Fresh water should always be available in a water bottle or shallow bowl and changed daily.
Mealworms, crickets, earthworms, and waxworms can be fed up to three times per week. Offer fresh fruit and vegetables such as peas, corn, carrots, apples, and bananas weekly. The vegetables should be cooked to prevent them from getting stuck on the roof of the mouth.
Hedgehogs do not require vitamins or supplements unless otherwise directed by your veterinarian.
Foods to Avoid
Do not feed your hedgehog:
Celery or lettuce (low nutritional value)
Hard raw foods such as carrots
Do not offer any other items without confirming it is safe to do so with your veterinarian.
Grooming and Care for Hedgehogs
Depending on your hedgehog’s weight and activity level, feed 3–4 teaspoons of hedgehog pellets per day. Since hedgehogs are nocturnal it is best to feed them at night. Gut-loaded insects (i.e., 5 mealworms, 1 cricket) can be offered a few times a week. One to two teaspoons of fresh produce can be offered daily to every other day.
Bathe your hedgehog to remove any fecal material using a mild pet shampoo free of fragrance.
In their native habitat hedgehogs travel long distances so exercise is important in captivity. A flat exercise wheel is a great way for them to exercise as well as supervised roaming sessions outside of their enclosure.
Cages should be emptied and cleaned at least once a week with soap and water. Bedding should be replaced weekly. Food and water bowls should be cleaned daily with soap and water. The cage should be spot cleaned once a day to remove and feces, wet/soiled bedding, and leftover food.
Enrichment and Training
When a hedgehog is presented with a new object or smell, they will lick, bite, or hold material in their mouth, and make a frothy saliva. They will then apply the saliva to their spine with their tongue. This behavior can last minutes or up to one hour, and helps the hedgehog become better acquainted and comfortable.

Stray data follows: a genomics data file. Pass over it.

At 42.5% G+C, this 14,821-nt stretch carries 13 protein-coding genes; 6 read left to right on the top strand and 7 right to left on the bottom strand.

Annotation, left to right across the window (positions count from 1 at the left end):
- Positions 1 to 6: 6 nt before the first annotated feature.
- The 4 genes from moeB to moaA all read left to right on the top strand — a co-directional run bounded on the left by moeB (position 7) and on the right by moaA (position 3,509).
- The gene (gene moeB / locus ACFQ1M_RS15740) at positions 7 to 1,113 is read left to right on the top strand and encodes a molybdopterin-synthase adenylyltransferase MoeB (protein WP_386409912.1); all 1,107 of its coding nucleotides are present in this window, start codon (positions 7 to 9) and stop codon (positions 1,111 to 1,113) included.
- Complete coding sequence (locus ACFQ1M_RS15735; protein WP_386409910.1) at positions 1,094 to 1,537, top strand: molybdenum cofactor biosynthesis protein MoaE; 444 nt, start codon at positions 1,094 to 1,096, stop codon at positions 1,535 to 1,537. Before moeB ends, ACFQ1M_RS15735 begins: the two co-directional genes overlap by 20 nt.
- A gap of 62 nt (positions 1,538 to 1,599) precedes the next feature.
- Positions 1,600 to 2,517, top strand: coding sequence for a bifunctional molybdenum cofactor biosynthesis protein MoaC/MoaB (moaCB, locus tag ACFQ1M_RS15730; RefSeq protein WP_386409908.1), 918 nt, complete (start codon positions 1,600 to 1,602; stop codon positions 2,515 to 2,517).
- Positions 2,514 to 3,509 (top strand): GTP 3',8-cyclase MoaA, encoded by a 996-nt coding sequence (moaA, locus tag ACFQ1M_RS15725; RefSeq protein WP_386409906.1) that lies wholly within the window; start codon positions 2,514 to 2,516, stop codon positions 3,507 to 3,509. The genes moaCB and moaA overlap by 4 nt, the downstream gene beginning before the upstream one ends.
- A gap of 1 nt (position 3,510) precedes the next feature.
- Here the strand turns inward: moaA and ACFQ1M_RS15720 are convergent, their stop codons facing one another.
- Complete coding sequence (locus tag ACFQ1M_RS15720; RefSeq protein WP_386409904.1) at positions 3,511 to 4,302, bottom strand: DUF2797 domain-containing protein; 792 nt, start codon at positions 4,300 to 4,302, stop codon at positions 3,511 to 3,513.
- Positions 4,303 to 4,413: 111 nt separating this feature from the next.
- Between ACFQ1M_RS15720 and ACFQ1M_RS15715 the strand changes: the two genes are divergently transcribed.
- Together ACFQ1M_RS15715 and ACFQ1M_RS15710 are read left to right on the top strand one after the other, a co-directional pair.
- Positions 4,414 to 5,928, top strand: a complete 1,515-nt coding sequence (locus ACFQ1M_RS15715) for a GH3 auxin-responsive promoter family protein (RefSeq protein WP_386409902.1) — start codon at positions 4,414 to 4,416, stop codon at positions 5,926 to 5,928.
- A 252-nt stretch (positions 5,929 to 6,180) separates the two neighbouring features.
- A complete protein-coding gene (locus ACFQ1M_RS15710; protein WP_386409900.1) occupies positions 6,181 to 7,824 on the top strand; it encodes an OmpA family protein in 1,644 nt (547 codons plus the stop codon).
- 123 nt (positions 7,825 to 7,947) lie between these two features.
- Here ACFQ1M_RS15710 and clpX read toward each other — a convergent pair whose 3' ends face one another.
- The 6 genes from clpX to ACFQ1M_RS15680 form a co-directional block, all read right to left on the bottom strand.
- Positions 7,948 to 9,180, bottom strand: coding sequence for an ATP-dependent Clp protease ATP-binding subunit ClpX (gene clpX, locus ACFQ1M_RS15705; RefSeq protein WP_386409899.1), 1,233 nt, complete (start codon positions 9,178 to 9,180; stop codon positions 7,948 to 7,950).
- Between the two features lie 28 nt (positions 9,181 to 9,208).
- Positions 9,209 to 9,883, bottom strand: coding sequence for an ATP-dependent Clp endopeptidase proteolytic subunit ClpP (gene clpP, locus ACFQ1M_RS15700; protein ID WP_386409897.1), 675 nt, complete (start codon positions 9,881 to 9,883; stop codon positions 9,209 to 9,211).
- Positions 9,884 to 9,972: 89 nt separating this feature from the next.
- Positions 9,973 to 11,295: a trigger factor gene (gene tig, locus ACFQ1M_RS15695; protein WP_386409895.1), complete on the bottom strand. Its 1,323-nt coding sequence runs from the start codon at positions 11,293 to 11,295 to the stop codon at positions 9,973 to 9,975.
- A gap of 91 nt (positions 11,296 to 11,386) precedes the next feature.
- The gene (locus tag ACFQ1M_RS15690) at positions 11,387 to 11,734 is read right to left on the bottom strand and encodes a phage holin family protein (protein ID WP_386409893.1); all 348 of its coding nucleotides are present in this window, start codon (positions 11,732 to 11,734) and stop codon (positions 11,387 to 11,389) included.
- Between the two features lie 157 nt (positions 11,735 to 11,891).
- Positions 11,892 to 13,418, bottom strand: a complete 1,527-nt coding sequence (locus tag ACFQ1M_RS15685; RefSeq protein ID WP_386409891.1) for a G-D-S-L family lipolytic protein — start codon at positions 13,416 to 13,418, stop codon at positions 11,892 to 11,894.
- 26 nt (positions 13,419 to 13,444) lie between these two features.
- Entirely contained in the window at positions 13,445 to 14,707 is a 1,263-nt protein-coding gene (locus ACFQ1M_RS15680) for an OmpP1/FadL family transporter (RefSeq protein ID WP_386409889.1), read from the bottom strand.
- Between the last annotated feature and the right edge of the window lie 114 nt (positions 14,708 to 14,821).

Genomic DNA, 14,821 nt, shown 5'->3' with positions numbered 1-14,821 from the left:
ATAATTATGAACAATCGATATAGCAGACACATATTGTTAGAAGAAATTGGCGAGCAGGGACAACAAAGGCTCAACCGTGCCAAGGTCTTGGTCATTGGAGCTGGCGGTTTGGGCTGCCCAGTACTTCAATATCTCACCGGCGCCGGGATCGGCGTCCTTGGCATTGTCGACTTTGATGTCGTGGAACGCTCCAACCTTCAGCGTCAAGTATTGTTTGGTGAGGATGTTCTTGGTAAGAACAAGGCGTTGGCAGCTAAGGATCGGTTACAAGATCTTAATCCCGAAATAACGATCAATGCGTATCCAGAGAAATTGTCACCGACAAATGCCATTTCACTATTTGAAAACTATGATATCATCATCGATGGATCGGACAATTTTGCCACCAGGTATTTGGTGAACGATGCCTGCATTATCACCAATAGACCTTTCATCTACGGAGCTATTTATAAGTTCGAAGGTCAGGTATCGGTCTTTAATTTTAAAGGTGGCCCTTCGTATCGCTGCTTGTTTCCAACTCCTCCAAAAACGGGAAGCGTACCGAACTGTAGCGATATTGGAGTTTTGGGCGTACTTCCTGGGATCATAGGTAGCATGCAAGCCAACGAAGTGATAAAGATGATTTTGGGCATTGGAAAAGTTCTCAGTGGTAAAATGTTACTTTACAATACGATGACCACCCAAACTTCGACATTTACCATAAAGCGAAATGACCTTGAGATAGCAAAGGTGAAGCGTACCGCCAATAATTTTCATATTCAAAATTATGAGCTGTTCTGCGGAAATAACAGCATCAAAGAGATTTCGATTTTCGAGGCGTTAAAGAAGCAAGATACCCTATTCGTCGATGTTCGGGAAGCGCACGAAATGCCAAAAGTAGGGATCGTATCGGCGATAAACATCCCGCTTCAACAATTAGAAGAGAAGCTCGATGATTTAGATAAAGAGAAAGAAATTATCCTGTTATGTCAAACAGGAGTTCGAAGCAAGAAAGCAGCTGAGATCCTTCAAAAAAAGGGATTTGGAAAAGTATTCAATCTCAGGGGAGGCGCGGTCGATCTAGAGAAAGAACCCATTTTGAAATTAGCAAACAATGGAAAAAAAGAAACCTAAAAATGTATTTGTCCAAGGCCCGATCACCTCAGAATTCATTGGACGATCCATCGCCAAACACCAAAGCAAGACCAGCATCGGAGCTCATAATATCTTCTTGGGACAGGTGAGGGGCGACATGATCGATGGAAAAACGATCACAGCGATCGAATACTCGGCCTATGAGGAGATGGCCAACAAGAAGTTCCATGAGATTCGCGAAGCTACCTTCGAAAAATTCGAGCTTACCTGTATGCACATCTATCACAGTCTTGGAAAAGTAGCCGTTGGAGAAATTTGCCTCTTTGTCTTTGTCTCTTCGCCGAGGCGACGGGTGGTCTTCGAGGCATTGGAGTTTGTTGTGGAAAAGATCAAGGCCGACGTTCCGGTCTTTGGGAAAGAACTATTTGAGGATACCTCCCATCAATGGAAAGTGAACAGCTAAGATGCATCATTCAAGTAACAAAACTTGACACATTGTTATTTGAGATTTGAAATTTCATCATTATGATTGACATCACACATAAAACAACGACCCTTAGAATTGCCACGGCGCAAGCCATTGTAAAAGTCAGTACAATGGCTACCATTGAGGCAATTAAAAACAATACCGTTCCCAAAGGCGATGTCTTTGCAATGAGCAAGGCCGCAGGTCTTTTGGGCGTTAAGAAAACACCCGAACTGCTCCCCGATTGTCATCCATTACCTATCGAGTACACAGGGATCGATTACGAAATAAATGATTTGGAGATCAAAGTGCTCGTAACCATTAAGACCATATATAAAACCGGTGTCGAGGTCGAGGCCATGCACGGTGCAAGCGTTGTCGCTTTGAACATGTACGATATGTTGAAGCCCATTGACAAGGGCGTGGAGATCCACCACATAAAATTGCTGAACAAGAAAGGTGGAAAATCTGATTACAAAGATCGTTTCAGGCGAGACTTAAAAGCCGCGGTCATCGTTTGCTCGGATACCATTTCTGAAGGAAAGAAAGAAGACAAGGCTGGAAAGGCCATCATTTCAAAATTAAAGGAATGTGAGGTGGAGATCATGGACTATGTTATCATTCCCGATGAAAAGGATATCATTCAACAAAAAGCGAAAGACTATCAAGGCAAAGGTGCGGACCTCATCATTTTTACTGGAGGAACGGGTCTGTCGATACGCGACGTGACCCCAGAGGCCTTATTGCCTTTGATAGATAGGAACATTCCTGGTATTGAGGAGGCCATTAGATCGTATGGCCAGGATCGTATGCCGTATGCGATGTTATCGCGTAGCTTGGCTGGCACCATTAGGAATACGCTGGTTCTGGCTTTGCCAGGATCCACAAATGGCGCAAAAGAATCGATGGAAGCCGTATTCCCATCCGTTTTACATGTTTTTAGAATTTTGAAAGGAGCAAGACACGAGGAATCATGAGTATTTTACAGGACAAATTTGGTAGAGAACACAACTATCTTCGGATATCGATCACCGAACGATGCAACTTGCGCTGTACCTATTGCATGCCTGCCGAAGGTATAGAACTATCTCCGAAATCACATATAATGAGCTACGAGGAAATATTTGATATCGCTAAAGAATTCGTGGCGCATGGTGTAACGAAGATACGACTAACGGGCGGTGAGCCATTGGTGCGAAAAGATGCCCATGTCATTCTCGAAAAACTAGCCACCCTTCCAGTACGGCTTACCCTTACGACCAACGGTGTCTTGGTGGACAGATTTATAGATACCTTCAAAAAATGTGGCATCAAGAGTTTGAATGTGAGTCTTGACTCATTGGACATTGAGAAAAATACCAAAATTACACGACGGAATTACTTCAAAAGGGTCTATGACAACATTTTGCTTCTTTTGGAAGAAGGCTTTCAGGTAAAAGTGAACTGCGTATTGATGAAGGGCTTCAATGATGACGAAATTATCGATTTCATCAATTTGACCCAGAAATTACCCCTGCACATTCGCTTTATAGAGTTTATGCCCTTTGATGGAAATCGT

In addition to exercise wheels you can also provide them with swimming tubs outside their enclosure. Hedgehogs like to climb, dig, swim, and jog on ramps, structures, and cardboard tubes inside their enclosure.
Veterinary Care for Hedgehogs
Hedgehogs require annual checkups with your primary veterinarian. In addition to physical exam, bloodwork or x-rays may be recommended.
Signs of a Healthy Pet
Signs of a healthy hedgehog include:
Eating and drinking well
Walking and climbing without limping
Breathing comfortably without eye or nose discharge
Being active and playful at night
When to Call the Vet
Signs that you should schedule an appointment with your veterinarian include:
Not eating or drinking well
Eye or nose discharge
Overall decreased activity
If you have any concerns about your hedgehog, consult with your veterinarian immediately.
Common Illnesses in Hedgehogs
Hedgehogs commonly suffer from:
Wobbly hedgehog syndrome
Are hedgehogs good pets?
Hedgehogs make wonderful pets. Keep in mind, they are shy and require lots of patience and time invested in daily socializing.
Are hedgehogs poisonous?
Hedgehogs are not poisonous. And they cannot shoot their quills like other quilled animals such as porcupines.
Can hedgehogs bite?
Hedgehogs are not known to bite—only on rare occasions if they are afraid or feel threatened.
Are hedgehogs legal as pets everywhere?
In most of the United States it is legal to have a hedgehog. It is important to check with your county and state laws before obtaining a hedgehog to ensure it is legal to own and if a permit is required.
Why do hedgehogs curl themselves into a ball?
When hedgehogs feel threatened they will curl up into a tight ball, extend their spines, puff up, and hiss. They can remain rolled up for hours.
Featured Image: iStock.com/Bilanol